How did you get into ownership?
My grandad, Joe Shaw, who I never knew as he was 62 when Mum was born in 1932, was a trainer of horses, bred and trained greyhounds and was a bookie. I have his badges including one from Sandown Park in 1892.
Something must have rubbed off on Mum as we used to watch the racing on Grandstand on TV every Saturday with Mum, my brother and sister. We each picked a horse, no favourites were allowed, we each put on sixpence (I am that old) and whichever horse came closest to the front got the money. That started my love of racing.
Just over 20 years ago with a few friends, the Dunlops, Peaches Kemp and Jim Nicholson, we formed the More Wine Syndicate. The Dunlops had horses in training with Arthur Moore and Arthur had just sourced a mare, Fleur De Chenet, who we bought. She was placed a few times but unfortunately she got injured so wasn’t going to race again. We put her in foal and the Dunlops then bred from her. That was the end of the More Wine Syndicate.
Then about 10 years ago I was in a pub and was chatting to trainer Colin McBratney, who I knew anyway, and told him I might be interested in getting involved in another syndicate.
Funnily enough he rang me a few days later and said he had a horse I might be interested in. That same week I was left a bit of an inheritance from a relation so I invested in Wot A Shot. He had speed and could jump but no stamina; if we could have found a one-mile, four-furlong chase he would have been hard to beat. Nicky Richards bought him and he went on to win at one mile, seven in England.
Colin then kept coming up with other horses and syndicates so over the last 10 years, I’ve had interests in Caerleon Kate, Shipwreck and Balgowlah who all won at Downpatrick at long odds and also an older pointer, Abbey Lane.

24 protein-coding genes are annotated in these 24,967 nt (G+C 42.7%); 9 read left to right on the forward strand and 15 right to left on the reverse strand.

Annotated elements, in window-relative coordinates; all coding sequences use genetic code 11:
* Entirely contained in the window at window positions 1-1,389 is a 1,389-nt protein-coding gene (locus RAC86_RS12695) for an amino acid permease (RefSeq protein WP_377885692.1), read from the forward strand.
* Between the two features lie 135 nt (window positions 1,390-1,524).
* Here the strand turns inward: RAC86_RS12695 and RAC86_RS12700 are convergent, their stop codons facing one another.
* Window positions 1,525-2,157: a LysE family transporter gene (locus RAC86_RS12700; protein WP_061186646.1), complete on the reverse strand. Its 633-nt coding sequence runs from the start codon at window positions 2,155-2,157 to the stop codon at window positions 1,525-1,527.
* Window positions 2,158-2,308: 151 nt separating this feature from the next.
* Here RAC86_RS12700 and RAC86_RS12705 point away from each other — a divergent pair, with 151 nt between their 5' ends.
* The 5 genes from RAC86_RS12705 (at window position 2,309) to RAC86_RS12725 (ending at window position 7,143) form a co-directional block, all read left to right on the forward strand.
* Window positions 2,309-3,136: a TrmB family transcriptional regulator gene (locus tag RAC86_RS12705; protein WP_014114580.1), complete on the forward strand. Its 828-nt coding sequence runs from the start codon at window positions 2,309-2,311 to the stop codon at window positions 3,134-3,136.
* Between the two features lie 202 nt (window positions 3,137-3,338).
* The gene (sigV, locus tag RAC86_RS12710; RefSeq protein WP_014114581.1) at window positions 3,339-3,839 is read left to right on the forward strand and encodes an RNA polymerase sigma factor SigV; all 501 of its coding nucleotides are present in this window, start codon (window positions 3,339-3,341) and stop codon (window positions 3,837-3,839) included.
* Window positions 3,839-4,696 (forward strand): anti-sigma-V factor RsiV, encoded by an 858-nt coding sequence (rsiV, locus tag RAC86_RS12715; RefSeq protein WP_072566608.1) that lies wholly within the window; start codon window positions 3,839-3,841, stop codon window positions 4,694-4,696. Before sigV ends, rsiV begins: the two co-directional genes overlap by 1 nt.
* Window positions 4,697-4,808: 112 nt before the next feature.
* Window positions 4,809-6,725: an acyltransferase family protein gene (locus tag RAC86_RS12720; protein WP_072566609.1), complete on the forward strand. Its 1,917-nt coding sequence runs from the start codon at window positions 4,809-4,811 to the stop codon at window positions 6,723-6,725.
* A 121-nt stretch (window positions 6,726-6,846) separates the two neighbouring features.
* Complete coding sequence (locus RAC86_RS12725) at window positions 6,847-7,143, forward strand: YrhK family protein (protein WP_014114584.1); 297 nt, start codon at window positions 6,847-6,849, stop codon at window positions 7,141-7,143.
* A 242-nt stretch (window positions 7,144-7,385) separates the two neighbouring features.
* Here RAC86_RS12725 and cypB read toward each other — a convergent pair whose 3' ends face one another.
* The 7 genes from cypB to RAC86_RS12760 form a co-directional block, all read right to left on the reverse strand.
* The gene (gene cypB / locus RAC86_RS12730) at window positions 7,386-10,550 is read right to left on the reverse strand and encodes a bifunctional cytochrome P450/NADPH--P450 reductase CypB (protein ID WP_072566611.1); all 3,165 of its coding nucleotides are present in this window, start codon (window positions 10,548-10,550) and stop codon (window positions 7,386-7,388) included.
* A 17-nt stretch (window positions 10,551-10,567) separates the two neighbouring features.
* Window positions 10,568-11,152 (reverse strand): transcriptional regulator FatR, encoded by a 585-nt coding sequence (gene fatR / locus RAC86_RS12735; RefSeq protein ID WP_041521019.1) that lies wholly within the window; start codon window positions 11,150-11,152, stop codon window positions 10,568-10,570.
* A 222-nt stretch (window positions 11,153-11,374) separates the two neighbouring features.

Then in September 2020 I was at Colin’s paying a bill. He had just returned from the Land Rover Sale and as we walked through the yard he was telling me about what he had bought. One was an unnamed three-year-old to bring on and point-to-point, with the hope of selling on. I liked the look of him so when I got home I rang Colin and we did a deal. I paid for the horse and he looks after the training costs, etc. His stable name was Bill so I named him Billable Grant.
With the points being cancelled, that put paid to bringing him on and selling him on. He eventually ran in a point behind closed doors at Fairyhouse.
Then last November he pointed at Tattersalls and then to the track with a bumper and a couple of hurdle races. He improved each time and Colin had hopes for his future but I can assure you his win at Down Royal on St Patrick’s Day was a very welcome surprise
Your best day at the races?
I have been lucky enough to be in the parade ring with connections at Cheltenham and with the Randox sponsors at Aintree but the best day has to be Billable Grant winning this year. He is my first winner in my name, it was unexpected at 66/1 and he is such a lovely gentleman of a horse, I was just thrilled.
I was at Downpatrick for both Caerleon Kate’s and Shipwreck’s wins which were so exciting. Also being able to host my TV show, UTV Life, from behind the scenes the day before and on the first day of the Grand National meeting at Aintree five years ago was so special.
Another great day was having 20/1 each way on Dunbrody Millar at Aintree when he won the Topham over the Grand National fences and I took about £1,500 from the Tote. I love going racing and in the space of three weeks 25 years ago, I was lucky enough to be racing at Downpatrick, Sha Tin in Hong Kong and then Cheltenham.